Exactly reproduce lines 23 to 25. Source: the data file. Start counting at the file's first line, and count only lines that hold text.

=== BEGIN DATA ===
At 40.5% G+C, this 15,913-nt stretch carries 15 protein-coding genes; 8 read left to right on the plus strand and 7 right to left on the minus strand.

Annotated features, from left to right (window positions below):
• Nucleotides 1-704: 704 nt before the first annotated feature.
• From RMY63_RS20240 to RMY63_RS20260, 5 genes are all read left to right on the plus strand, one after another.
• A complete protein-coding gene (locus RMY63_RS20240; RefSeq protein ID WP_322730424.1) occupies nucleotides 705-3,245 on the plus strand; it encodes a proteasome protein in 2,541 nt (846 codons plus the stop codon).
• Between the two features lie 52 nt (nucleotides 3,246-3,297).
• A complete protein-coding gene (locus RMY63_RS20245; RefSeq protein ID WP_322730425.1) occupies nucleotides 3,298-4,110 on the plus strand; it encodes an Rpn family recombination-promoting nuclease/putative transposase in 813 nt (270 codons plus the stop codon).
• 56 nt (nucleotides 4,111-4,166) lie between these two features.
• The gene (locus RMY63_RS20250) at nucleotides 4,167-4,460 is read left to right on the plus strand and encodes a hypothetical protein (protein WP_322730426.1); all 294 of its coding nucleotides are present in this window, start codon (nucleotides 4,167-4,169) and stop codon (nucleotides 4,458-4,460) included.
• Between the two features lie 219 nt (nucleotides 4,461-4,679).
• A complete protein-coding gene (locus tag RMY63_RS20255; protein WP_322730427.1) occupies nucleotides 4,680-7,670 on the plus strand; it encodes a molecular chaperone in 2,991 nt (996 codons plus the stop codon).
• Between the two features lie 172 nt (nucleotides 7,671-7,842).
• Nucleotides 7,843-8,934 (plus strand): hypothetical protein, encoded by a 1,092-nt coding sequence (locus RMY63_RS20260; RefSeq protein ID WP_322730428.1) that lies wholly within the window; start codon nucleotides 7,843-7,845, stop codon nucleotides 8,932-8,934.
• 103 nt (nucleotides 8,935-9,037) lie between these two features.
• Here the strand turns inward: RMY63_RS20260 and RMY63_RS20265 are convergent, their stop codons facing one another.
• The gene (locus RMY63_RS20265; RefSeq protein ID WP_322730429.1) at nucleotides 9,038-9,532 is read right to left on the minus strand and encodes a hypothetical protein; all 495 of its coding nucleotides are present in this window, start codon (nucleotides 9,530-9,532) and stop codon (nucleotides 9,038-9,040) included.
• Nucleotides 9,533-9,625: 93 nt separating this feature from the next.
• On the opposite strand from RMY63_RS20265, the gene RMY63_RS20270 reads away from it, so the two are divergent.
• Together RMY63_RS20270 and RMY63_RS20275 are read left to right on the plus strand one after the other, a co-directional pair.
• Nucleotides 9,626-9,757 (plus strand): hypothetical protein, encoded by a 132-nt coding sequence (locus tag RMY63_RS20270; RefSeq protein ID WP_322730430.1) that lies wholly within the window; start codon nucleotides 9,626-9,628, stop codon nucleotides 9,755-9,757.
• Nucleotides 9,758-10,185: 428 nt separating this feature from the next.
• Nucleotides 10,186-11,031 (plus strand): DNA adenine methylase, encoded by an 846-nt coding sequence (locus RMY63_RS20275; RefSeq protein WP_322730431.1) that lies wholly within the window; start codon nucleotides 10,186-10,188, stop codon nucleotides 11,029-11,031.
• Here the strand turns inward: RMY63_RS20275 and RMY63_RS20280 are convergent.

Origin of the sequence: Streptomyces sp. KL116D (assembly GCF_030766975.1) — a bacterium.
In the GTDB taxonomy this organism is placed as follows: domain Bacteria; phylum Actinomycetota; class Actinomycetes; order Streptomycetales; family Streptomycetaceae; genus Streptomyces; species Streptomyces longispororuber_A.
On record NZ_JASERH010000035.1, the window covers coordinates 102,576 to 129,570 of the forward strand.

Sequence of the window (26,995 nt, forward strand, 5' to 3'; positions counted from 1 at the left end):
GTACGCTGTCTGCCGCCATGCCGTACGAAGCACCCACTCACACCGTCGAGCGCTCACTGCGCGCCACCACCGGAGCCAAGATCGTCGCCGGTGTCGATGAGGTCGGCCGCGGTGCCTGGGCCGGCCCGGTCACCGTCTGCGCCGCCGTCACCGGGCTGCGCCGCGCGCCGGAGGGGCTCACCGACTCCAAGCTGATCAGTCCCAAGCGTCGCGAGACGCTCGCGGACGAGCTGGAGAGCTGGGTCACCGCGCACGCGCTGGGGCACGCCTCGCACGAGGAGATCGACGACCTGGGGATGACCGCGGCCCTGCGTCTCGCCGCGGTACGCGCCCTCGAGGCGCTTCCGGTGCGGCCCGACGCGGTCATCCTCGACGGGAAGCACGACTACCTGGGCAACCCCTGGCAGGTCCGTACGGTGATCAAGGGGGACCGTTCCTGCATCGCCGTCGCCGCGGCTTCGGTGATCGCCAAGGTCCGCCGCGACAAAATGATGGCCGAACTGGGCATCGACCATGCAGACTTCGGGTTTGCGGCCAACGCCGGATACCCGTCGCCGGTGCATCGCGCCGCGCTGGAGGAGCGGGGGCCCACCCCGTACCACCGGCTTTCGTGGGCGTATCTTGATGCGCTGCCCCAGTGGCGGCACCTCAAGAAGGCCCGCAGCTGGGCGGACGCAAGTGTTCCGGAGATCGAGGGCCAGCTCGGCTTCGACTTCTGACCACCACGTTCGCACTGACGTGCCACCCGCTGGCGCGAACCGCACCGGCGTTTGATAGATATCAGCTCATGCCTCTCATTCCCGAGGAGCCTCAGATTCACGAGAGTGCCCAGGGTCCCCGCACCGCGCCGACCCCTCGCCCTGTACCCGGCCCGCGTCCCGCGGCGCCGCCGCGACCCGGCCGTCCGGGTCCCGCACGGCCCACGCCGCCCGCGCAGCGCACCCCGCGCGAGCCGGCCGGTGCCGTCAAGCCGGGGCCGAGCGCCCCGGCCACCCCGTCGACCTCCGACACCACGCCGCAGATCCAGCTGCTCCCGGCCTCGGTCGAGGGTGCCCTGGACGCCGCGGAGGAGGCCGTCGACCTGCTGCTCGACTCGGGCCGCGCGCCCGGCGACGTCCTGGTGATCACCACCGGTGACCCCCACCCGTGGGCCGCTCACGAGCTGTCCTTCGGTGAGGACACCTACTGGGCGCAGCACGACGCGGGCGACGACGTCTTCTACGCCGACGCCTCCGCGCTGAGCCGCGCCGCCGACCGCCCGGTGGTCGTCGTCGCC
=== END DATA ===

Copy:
• Here the strand turns inward: RMY63_RS20275 and RMY63_RS20280 are convergent.

Origin of the sequence: Streptomyces sp. KL116D (assembly GCF_030766975.1) — a bacterium.
In the GTDB taxonomy this organism is placed as follows: domain Bacteria; phylum Actinomycetota; class Actinomycetes; order Streptomycetales; family Streptomycetaceae; genus Streptomyces; species Streptomyces longispororuber_A.